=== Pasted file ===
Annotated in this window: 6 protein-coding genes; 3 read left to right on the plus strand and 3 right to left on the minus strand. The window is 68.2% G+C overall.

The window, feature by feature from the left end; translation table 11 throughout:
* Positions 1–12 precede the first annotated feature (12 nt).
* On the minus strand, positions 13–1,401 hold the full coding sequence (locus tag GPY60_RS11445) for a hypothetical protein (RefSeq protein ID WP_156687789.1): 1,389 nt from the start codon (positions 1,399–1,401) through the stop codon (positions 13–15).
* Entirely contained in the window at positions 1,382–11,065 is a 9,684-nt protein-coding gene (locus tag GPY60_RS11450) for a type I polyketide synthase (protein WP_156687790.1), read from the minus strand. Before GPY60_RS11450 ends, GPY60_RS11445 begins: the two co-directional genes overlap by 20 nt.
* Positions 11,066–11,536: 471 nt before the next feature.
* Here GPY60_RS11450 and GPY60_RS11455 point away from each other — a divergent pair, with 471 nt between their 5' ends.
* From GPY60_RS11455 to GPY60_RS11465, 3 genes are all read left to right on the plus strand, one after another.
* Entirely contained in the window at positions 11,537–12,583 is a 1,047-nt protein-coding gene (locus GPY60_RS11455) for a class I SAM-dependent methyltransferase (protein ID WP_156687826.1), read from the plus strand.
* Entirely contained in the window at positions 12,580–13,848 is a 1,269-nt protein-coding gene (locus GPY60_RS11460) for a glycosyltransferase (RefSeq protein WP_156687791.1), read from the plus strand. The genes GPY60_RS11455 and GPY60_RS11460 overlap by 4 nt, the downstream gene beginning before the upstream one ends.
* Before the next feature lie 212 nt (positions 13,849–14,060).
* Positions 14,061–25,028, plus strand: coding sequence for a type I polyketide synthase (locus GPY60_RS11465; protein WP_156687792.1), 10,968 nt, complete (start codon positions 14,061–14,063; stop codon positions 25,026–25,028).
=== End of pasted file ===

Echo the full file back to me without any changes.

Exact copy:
Annotated in this window: 6 protein-coding genes; 3 read left to right on the plus strand and 3 right to left on the minus strand. The window is 68.2% G+C overall.

The window, feature by feature from the left end; translation table 11 throughout:
* Positions 1–12 precede the first annotated feature (12 nt).
* On the minus strand, positions 13–1,401 hold the full coding sequence (locus tag GPY60_RS11445) for a hypothetical protein (RefSeq protein ID WP_156687789.1): 1,389 nt from the start codon (positions 1,399–1,401) through the stop codon (positions 13–15).
* Entirely contained in the window at positions 1,382–11,065 is a 9,684-nt protein-coding gene (locus tag GPY60_RS11450) for a type I polyketide synthase (protein WP_156687790.1), read from the minus strand. Before GPY60_RS11450 ends, GPY60_RS11445 begins: the two co-directional genes overlap by 20 nt.
* Positions 11,066–11,536: 471 nt before the next feature.
* Here GPY60_RS11450 and GPY60_RS11455 point away from each other — a divergent pair, with 471 nt between their 5' ends.
* From GPY60_RS11455 to GPY60_RS11465, 3 genes are all read left to right on the plus strand, one after another.
* Entirely contained in the window at positions 11,537–12,583 is a 1,047-nt protein-coding gene (locus GPY60_RS11455) for a class I SAM-dependent methyltransferase (protein ID WP_156687826.1), read from the plus strand.
* Entirely contained in the window at positions 12,580–13,848 is a 1,269-nt protein-coding gene (locus GPY60_RS11460) for a glycosyltransferase (RefSeq protein WP_156687791.1), read from the plus strand. The genes GPY60_RS11455 and GPY60_RS11460 overlap by 4 nt, the downstream gene beginning before the upstream one ends.
* Before the next feature lie 212 nt (positions 13,849–14,060).
* Positions 14,061–25,028, plus strand: coding sequence for a type I polyketide synthase (locus GPY60_RS11465; protein WP_156687792.1), 10,968 nt, complete (start codon positions 14,061–14,063; stop codon positions 25,026–25,028).